Volunteer State Pays Tribute To Its Military Heritage Through Honor Vote Program

Thursday, July 3, 2014

For more than 200 years, Tennessee has been known as "the Volunteer State." That nickname dates back to the War of 1812, when the state contributed thousands of volunteers toward the war effort. The tradition was reinforced a few decades later in the Mexican War when the state produced  more than10 times the number of recruits Washington requested - and that proud tradition still lives on today.

Tennesseans respect and admire active duty, retired and deceased military personnel. And there is a way they can express that respect and admiration while exercising one of the most important rights our armed forces protect.

In this year's elections, voters can honor active, retired or deceased members of the military through the Secretary of State's Honor Vote program.

The program is free of charge. Those who wish to participate simply log on to www.GoVoteTN.com/honor and fill out a short electronic form.

The names of participants and the people they choose to honor will appear on the website. Each participant will also receive a commemorative Honor Vote button.

"We launched the Honor Vote program two years ago and it's proven to be very popular," Secretary of State Tre Hargett said. "Tennesseans have demonstrated that they value our military and are proud to show their support for the men and women who keep us safe."


Chickamauga And Chattanooga National Military Park To Host Historical Moccasin Bend Hike

Chickamauga and Chattanooga National Military Park invites the public to participate in a 90-minute historical hike to the Union defenses along Stringer’s Ridge at Moccasin Bend National Archeological District on Saturday, March 14 at 2 pm. Participants should  take the Manufacturer’s Road exit off Highway 27 and drive west, following the “Special Event” signs to the South ... (click for more)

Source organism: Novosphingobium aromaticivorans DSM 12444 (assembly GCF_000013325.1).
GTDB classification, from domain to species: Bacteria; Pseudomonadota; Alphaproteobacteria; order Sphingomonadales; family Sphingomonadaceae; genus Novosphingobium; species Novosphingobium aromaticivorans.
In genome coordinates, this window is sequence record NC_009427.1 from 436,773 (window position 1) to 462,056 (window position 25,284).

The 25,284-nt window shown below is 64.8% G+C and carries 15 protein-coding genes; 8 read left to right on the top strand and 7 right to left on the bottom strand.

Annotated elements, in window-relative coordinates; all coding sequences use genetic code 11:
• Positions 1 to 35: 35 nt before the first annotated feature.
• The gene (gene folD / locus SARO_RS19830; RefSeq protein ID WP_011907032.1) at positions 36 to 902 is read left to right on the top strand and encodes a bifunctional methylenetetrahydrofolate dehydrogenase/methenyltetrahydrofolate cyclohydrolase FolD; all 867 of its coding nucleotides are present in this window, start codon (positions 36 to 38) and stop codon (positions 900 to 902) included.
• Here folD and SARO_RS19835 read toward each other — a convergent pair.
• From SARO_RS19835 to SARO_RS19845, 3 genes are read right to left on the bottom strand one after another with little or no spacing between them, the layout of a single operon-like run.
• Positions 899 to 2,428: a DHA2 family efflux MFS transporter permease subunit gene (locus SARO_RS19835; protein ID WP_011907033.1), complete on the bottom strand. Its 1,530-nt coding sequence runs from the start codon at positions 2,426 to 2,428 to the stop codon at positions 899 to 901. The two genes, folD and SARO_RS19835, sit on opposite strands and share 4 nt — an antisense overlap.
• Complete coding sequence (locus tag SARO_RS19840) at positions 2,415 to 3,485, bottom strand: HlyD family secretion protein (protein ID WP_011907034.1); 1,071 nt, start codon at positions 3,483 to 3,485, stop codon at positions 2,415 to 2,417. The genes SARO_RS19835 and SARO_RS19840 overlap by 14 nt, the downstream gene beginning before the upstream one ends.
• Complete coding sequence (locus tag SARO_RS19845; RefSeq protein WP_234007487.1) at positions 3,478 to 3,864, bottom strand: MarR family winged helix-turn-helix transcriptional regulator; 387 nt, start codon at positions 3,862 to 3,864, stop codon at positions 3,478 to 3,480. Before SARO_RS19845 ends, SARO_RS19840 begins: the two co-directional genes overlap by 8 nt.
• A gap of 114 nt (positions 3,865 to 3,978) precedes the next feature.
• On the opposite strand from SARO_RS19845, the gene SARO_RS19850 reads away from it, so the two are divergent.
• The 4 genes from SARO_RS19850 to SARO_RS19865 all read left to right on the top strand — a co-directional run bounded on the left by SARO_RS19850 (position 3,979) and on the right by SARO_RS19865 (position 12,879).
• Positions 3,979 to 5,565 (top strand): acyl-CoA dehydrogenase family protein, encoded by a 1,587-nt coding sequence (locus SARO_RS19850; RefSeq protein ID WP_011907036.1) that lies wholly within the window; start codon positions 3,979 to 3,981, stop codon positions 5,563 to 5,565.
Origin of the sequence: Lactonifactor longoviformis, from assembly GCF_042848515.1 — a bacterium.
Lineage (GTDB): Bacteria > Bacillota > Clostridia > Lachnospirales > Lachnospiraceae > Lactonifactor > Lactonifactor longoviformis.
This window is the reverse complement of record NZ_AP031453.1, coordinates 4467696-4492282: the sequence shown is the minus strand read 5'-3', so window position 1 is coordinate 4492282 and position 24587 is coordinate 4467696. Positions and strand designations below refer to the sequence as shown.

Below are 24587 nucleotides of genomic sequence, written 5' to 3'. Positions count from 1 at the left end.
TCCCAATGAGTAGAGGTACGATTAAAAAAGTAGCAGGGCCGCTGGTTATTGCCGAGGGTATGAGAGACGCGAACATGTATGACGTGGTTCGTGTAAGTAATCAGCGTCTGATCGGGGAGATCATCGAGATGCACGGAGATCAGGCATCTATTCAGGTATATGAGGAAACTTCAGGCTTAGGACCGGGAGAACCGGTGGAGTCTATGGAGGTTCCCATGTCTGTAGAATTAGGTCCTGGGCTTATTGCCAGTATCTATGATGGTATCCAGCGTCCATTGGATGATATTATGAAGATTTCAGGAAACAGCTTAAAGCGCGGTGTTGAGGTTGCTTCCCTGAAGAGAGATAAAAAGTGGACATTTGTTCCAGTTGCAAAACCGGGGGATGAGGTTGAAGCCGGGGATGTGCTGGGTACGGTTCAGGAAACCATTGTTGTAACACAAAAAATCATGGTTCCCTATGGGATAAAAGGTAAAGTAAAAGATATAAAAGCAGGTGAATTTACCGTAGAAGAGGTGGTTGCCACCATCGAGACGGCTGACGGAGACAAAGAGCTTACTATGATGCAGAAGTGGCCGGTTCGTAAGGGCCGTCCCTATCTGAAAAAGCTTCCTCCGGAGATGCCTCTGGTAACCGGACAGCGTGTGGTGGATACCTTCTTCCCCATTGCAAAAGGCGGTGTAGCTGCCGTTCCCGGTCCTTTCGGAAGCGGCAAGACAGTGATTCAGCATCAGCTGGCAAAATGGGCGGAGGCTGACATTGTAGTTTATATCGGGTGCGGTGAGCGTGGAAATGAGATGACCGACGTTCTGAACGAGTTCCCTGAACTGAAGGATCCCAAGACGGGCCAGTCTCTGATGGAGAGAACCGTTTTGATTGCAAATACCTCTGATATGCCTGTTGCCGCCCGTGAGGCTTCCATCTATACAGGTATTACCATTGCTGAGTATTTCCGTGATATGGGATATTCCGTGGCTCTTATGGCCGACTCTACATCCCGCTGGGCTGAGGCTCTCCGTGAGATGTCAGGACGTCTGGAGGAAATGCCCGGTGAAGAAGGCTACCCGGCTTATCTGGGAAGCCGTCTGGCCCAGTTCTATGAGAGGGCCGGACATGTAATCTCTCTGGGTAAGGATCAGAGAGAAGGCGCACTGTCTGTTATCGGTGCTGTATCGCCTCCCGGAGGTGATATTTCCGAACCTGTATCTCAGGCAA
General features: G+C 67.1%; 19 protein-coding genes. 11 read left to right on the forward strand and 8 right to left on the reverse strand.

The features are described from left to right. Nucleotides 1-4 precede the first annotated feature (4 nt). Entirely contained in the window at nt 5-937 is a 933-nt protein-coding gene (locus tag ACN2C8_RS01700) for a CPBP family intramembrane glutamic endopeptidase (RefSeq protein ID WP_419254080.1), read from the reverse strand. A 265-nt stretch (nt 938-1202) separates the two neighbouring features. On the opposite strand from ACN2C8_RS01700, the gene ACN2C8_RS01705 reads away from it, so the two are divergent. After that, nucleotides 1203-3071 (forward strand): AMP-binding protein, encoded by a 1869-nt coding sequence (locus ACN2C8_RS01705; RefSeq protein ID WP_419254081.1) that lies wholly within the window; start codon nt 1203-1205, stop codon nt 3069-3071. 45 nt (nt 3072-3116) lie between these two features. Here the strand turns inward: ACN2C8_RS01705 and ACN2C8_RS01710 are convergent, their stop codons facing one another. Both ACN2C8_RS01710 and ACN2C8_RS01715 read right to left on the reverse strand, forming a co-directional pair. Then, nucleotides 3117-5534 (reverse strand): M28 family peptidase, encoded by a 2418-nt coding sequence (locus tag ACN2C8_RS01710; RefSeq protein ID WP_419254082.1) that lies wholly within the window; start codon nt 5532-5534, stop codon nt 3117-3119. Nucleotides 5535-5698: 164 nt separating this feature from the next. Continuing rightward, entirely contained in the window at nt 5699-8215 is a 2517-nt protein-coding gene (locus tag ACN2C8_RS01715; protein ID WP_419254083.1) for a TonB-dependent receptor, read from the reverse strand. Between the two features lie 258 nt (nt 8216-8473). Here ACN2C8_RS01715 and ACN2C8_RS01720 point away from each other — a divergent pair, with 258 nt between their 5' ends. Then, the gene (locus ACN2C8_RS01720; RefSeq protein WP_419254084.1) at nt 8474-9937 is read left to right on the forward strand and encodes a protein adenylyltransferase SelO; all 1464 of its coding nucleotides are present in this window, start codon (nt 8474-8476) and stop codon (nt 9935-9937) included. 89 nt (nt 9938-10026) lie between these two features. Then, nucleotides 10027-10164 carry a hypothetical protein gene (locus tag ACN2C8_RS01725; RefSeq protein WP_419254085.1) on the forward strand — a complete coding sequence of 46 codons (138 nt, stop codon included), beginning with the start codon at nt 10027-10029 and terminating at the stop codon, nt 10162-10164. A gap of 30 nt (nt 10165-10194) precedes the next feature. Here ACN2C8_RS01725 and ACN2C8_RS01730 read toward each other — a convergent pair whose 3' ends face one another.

New Animals At The Chattanooga Zoo

The Chattanooga Zoo announced the birth of two fennec fox kits at the Zoo’s Wild at Heart event on Friday, Feb, 13. Event guests were the first to hear the great news and catch a glimpse of the newest additions to the Zoo. Zoo residents, Barkley and Sophie, are proud new parents to two adorable fennec fox kits; one male and one female. The kits were born at the Zoo on Jan. 23, ... (click for more)

Signal Council, Residents Concerned About Unsafe Driving En Route To Schools

The town council of Signal Mountain is dealing with a traffic problem caused by increased traffic to and from Signal Mountain Middle High School and Nolan Elementary. Mayor Dick Gee said, “This is a tough issue that we wouldn’t have to deal with if everyone would drive responsibly.” The main concern is for safety and in November the council agreed to try to fix the problem by ... (click for more)

88-Year-Old Woman In Bradley County Severely Burned After Going Back In Burning House For Pets

Two people were injured in a house fire in Bradley County on Friday.   Shortly before noon, Bradley County EMS responded to a reported house fire on Hancock Road.   Two ambulances and a shift commander responded. Initial reports were that there were two people injured. When EMS crews arrived, Bradley County firefighters were performing resuscitative ... (click for more)

We Ought To Pay Our Own Way

The government is too big. It has never been bigger - by any measure. It spends more money than any other single actor in our society. From Blue Rhinos to providing telecommunications services, our government knows no bounds. We’ve gone from a free enterprise system to a public enterprise system.  I'm not an artist. I'm not terribly tech savvy. The part of government that ... (click for more)

Roy Exum: The Secret Train Ride

It was during Christmas of 2003 when Bennett Levin and his wife found themselves talking and worrying about the wounded soldiers at the Walter Reed Military Hospital in Bethesda, Md., and at the nearby Bethesda Naval Hospital. Their wish was that they could do something meaningful, something really grand, for the soldiers who had lost limbs, their eyesight, and far worse. As ... (click for more)